May - August
2011 Poems May thru August
Ending in Tears Print this poem only
In 20 minutes I will be letting go
of the last tattered strand
of bureaucracy glued to me
for thirty-seven years.
I did not imagine that I would feel this way
like falling facing up seeing that rope
wondering how it will be
without this adherence.
I left part of my soul up there
most of my life still is bound
in the spirals of remembered moments
in minds and hearts of those of us who touched.
Being in the air like this
is free and breezy twisting easy
with my muse and pixies
poets and cousins by the dozens.
But still the loss haunts me
in these last moments of goodbye
images of friends and fellows
of embers and smoky nights in bars.
The young whose questions thrilled me
the old who taught me lessons now practiced
with joy and pain as I gain on the finish line
images of those years now gently mingle
with my tears.
My last official day to be employed by El Centro College was today (August 31, 2011), midnight to be exact is the end. As I look back on my teaching career with the Dallas County Community College District I feel some satisfaction but I cannot deny the feeling of sadness at this moment. Many wonderful and some sad memories flash through my mind. I have known some magnificent human beings there - students, colleagues, staff, and administrators. But I am also loving retirement. I have been on "phased retirement" teaching part time for the past three years and now I am completely retired.
Written August 31, 2011
A Cajun Concoction Print this poem only
Chef Paul and painter George
serving Cajun to the world at large
spicing each others dishes
with blue dogs and red fishes.
A grateful public bows in your direction
savoring your Cajun connection
hoping you keep forging a trail
and spreading your art full sail.
I never met George Rodrigue (image above on left) but I did go to his gallery in the French Quarter in New Orleans with my sister and on several occasions enjoyed crawfish etoufee at his Blue Dog Cafe in Lafayette. His art is striking and uniquely Cajun. He is world-renown now and has painted his own version of several U.S. Presidents. But I really first heard about him from my cousin Gary Reed (sadly both are not deceased) who went to high school with George in New Iberia. They met regularly in high school reunions and I got to know George's wife, Wendy Rodrigue Magnus, who was devoted to him and did a blog about him and his art. Wendy was kind enough to allow me to use an image of one of George's pieces on a poem I wrote which was inspired by that painting. George and Wendy founded a foundation which gave thousands of dollars in scholarships to young painters to encourage their growth as artists..
Paul Prudhomme (image above on right) is a famous Louisiana chef who has had a lasting influence on Cajun and Creole cooking.
Being Homo Sapiens Print this poem only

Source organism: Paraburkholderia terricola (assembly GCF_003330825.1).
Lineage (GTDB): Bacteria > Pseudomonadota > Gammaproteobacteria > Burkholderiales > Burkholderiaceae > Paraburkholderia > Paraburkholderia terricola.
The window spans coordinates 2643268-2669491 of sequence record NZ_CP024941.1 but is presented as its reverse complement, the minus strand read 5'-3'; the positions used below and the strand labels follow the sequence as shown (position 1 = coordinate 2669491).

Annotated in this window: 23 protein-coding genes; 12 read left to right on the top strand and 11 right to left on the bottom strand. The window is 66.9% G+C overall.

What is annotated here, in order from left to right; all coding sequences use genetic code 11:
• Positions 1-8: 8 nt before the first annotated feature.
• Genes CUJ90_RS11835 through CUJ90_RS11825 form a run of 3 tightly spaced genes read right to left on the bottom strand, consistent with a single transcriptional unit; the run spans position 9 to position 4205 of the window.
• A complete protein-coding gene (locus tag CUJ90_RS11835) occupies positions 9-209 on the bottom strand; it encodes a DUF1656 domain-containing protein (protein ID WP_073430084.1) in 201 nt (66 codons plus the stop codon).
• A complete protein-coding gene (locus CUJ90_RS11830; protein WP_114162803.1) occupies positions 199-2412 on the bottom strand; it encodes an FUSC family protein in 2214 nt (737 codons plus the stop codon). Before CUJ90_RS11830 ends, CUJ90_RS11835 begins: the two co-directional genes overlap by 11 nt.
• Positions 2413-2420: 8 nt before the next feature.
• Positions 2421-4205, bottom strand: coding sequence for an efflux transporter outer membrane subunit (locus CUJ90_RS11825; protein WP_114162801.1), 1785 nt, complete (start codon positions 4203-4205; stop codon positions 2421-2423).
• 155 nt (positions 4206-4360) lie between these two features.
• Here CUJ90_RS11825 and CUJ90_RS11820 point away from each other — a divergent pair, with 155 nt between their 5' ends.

Hi, I am I
and I am a homo sapiens.
Sapiens... the wisdom to know
I cannot be I
an errant ion
yet to be discovered
Then I walked into this little universe.
You were in conversation
engrossed in your mutual darkness
glowing with grace conferred in stories.
I settled at last
into an orbit
around the star
you managed to find together.
Your laughter and your tears
tore tiny openings
eroded the ramparts
that hid my soul.
My shadow now melts and mingles
in the sapiens of my fellows
where now and then
I happen upon serenity
and find my humanity.
Author's Note: This poem speaks to the human need for connection with others, for we cannot be human without them. And hopefully we can all find a few brave and open souls to share the darkness as well as the light.
Conflict Print this poem only
Conflict. It is not an attractive word.
Eyes glaze over as if unheard,
its meaning as confusing and strange
as quarks or the stock exchange.
It might mean divorce or an angry fight,
opportunity, crisis, darkness or light.
It’s just a word like its sister dispute
but where does it lead, what is its root?
Politicians use it for attention and fame
zealots slice with their sword of blame
poets and novelists spin in its web
friendships and love and families ebb.
But when I found the inner space
to fall into its mystic embrace
to bridle my ego and ire
I reached through into the fire.
I found a glen of orchids and springs
where the morning mockingbird sings,
underground streams beyond mental poses
where souls open and the heart discloses.
But I did not arrive to that fertile glen
by accident. Now, I can remember when
this woman of fine and classy bearing
called me in for conversation and sharing
about a need for training in ADR
downtown. And with my mouth ajar
she asked me to help chart
a new program they wanted to start.
And so, unsure and afraid I’d be a fool
I jumped into this deepening pool
of conflict resolution and mediation
slipping and sliding with dedication.
I discovered a field both big and small
too big and complex to learn it all
but under its massive tent
everywhere I went
I found good people trying,
through the anger and crying,
to help others make something new
in the red and the blue.
This field is small enough
that all of us, weak and tough
can paint on the canvas of our time
our own poem with our own rhyme.
Fence Builder Print this poem only
All the houses around us are fenced.
Boarded against the hoard
of vagrant eyes, imagined robbers.
Five yellow pages of our fears -
many hoping we will overcome our thrift
and buy their iron or vinyl
rather than the cheaper wood.
I prefer to see my neighbors
repairing their pickups
throwing their kids a party
driving, walking, scooting
down the back alley.
Where are they headed?
To the store for lettuce or the lottery
to the doctor for their asthma,
some at an unsafe speed,
are they late to the office
or are they slaves to productivity?
It seems we need a retreat